A little more than a week ago, a heart-wrenching photo by Rodrigo Abd appeared in the front pages of the Washington Post, the Wall Street Journal and the New York Times. The horror on the face of this young Syrian boy named Ahmed encapsulates the enormity of pain and the unspeakable agony this innocent child has endured during the funeral of his father who was killed the day before by a Syrian Army sniper. But this is only one face of a single boy. How many thousands of Syrian children have met similar fates -- children whose faces we have not seen not only because of the Syrian authorities' restrictions on media coverage but because of the ineptitude and moral bankruptcy of the international community to prevent such a tragedy from happening time and time again?
I have always advocated against the use of force in any conflict and maintained that conflicts can, and should, be resolved by well-meaning people in an equitable and humane way. But sadly, at times it takes the measured use of force to prevent a far greater violence from occurring against innocent people. The use of violence against a government that employs its military machines to massacre civilians is, thus, morally justified if it saves the lives of children such as Ahmed that are shattered by innumerable tragic losses. But every major power or group of nations, directly or indirectly involved in or affected by the Syrian uprising, has shamelessly used political convenience to explain their unwillingness to intervene to stop the carnage. Clearly, the Assad regime is committing crimes against humanity but the world remains unabashedly silent.
It is unabashedly cynical and disgraceful that major powers like Russia and China are playing politics to keep Bashar Assad in power while he unleashes his army day in and day out to commit unspeakable atrocities against his own people. As Russian-made weapon systems are firing huge, 240mm explosive mortars at parts of the city of Homs, Russia's Deputy Defense Minister commented in a briefing for foreign journalists in Moscow that, "we don't have a basis to consider this military cooperation." How hypocritical, bankrupt and shortsighted this policy is when in fact both Russia and China could have protected their national interests in Syria and in the region by playing a more constructive role. At the onset of the uprising, both countries should have counseled Assad to moderate his policies and act as intermediaries for a good cause, but they have not. When Bashar Assad falls, Russia and China will have to answer to the Syrian public and the Arab youth throughout the region as to what they have done. Thanks to Russian weapons and China's unwavering support, the Syrian Army recently committed a massacre in the city of Homs and quelled the revolt in Idlib. Russia and China remained idle observers, allowing for horrifying images like this boy's face to become commonplace once again.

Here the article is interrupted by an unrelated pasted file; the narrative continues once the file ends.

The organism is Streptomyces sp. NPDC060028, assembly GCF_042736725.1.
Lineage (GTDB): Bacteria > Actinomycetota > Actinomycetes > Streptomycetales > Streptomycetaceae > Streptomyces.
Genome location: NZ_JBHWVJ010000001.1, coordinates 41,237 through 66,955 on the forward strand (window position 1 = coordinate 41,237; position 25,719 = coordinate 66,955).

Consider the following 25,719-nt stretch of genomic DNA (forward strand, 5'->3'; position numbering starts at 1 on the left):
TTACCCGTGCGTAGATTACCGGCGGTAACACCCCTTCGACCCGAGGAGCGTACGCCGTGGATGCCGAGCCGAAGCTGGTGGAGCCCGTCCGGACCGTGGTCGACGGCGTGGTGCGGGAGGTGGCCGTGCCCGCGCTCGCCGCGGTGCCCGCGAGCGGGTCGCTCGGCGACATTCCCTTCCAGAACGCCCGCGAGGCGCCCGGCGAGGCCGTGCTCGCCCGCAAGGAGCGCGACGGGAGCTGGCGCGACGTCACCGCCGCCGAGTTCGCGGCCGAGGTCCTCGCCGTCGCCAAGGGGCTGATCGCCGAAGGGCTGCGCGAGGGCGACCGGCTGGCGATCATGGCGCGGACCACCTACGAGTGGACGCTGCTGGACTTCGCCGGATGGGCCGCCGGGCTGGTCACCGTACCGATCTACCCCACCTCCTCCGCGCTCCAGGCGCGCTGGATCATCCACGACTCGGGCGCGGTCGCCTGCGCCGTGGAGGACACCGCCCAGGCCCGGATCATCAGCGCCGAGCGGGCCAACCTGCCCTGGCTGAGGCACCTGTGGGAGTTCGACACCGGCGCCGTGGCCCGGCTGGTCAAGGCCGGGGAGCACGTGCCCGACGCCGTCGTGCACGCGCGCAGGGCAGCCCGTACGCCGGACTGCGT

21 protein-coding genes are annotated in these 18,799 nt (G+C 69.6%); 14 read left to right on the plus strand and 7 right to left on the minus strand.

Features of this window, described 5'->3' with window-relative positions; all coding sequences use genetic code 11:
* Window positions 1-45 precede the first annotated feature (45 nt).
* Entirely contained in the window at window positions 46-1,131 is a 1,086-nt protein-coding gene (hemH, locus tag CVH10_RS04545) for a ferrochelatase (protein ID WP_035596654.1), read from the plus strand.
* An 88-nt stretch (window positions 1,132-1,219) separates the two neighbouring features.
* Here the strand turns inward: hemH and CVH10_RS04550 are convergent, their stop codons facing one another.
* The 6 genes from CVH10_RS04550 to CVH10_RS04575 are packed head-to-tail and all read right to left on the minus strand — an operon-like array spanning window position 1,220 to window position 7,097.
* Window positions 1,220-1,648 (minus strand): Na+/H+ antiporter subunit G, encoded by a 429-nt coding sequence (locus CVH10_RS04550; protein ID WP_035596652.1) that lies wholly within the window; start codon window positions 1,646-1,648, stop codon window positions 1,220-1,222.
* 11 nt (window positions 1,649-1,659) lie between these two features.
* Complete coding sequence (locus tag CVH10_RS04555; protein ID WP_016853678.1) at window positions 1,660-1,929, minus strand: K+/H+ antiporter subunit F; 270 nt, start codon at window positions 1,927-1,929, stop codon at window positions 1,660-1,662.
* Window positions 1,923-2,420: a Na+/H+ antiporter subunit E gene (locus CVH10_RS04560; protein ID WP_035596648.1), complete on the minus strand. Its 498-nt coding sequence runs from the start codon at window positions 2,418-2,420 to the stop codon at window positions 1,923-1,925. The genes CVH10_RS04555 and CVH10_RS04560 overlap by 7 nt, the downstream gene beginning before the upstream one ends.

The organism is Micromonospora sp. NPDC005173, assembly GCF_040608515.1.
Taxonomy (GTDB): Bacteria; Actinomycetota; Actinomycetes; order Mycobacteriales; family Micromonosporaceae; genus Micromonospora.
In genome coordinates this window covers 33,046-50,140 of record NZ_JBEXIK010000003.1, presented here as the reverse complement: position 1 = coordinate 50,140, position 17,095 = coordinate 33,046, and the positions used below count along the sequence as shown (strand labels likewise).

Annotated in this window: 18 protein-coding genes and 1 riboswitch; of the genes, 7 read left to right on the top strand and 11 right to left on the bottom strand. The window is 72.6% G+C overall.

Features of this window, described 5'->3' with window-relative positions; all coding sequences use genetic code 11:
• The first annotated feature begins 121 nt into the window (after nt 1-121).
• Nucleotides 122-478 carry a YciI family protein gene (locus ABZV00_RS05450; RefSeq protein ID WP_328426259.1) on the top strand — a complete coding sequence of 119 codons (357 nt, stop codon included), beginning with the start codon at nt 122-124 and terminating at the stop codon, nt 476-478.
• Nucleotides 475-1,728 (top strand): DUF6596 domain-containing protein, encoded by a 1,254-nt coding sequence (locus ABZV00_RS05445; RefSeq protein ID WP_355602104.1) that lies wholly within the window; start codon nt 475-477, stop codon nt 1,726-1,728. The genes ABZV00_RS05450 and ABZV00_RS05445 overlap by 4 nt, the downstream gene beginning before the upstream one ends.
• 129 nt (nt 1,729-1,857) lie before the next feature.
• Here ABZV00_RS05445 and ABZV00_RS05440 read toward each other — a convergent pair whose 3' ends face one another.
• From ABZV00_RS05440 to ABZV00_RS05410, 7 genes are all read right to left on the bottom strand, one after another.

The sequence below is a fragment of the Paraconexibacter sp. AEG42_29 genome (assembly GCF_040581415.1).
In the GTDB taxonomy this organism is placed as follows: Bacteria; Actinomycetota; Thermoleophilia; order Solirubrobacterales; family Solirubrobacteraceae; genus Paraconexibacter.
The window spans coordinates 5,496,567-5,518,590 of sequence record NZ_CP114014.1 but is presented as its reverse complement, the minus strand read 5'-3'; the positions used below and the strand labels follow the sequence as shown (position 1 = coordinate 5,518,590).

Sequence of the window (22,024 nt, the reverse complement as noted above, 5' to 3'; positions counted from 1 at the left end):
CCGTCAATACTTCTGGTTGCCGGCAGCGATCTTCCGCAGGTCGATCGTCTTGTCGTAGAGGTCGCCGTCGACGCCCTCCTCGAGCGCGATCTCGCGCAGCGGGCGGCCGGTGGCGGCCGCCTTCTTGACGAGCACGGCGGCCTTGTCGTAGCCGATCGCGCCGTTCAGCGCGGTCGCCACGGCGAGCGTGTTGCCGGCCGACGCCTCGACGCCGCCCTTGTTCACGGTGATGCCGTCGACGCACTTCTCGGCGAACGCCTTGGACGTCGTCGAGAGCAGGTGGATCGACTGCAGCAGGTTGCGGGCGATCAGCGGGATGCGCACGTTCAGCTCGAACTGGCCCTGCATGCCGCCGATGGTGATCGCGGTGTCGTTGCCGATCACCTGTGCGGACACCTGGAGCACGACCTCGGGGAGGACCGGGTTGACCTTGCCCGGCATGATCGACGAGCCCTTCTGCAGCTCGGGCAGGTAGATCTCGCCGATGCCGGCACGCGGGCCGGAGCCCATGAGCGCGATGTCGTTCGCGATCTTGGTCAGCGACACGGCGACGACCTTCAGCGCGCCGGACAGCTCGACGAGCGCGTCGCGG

Under the so-called Obama Doctrine, it is understandable that the United States, which has just concluded a costly war in blood and treasure in Iraq and is still fighting another in Afghanistan, would shy away from engaging in another conflict that could have serious regional repercussions. But that is not the reason nor is it a good reason to allow the Syrian massacre to continue unabated. "It is the national elections, stupid," as someone recently put it. The Obama administration has simply forsaken the Syrian people and given in to Russian and Chinese bullying. The U.S.' stakes in the Middle East are extremely high and inaction will have far greater implications on U.S. national security and economic interests than taking calculated military measures will. With or without a UNSC resolution, the Obama administration must act in coordination with its NATO partners. A safe haven should immediately be created on Syrian territory and a no-fly zone be declared to provide air cover for Syrian refugees and the grounds to train and organize army defectors while providing food, medicine and weapons to those who are ready to die for freedom. Where are American values when desperately needed? Senator McCain was right in calling for U.S. direct intervention by silencing Syria's air defense. The U.S. would forfeit its moral obligations and its international standing as a force for good if it does not act with its partners to end the slaughter of innocent people like the father of this boy.